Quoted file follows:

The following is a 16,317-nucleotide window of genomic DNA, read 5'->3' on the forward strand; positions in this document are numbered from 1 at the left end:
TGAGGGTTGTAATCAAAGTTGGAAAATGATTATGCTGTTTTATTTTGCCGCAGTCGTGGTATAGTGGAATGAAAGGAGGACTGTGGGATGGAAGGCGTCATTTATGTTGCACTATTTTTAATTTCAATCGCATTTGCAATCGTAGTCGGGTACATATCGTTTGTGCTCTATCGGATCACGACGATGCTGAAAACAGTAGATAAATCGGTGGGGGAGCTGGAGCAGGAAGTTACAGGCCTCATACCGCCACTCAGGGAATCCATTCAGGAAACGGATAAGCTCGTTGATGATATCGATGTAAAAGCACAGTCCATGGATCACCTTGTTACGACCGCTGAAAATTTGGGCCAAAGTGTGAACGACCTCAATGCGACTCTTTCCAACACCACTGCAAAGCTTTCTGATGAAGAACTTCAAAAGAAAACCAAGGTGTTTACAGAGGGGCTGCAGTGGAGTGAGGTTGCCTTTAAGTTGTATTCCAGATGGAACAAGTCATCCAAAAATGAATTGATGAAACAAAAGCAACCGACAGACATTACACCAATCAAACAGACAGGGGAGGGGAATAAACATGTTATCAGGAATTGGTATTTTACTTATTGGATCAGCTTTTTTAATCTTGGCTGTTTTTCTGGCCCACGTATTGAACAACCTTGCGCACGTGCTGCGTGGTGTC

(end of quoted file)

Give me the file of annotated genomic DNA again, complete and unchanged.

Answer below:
The following is a 16,317-nucleotide window of genomic DNA, read 5'->3' on the forward strand; positions in this document are numbered from 1 at the left end:
TGAGGGTTGTAATCAAAGTTGGAAAATGATTATGCTGTTTTATTTTGCCGCAGTCGTGGTATAGTGGAATGAAAGGAGGACTGTGGGATGGAAGGCGTCATTTATGTTGCACTATTTTTAATTTCAATCGCATTTGCAATCGTAGTCGGGTACATATCGTTTGTGCTCTATCGGATCACGACGATGCTGAAAACAGTAGATAAATCGGTGGGGGAGCTGGAGCAGGAAGTTACAGGCCTCATACCGCCACTCAGGGAATCCATTCAGGAAACGGATAAGCTCGTTGATGATATCGATGTAAAAGCACAGTCCATGGATCACCTTGTTACGACCGCTGAAAATTTGGGCCAAAGTGTGAACGACCTCAATGCGACTCTTTCCAACACCACTGCAAAGCTTTCTGATGAAGAACTTCAAAAGAAAACCAAGGTGTTTACAGAGGGGCTGCAGTGGAGTGAGGTTGCCTTTAAGTTGTATTCCAGATGGAACAAGTCATCCAAAAATGAATTGATGAAACAAAAGCAACCGACAGACATTACACCAATCAAACAGACAGGGGAGGGGAATAAACATGTTATCAGGAATTGGTATTTTACTTATTGGATCAGCTTTTTTAATCTTGGCTGTTTTTCTGGCCCACGTATTGAACAACCTTGCGCACGTGCTGCGTGGTGTC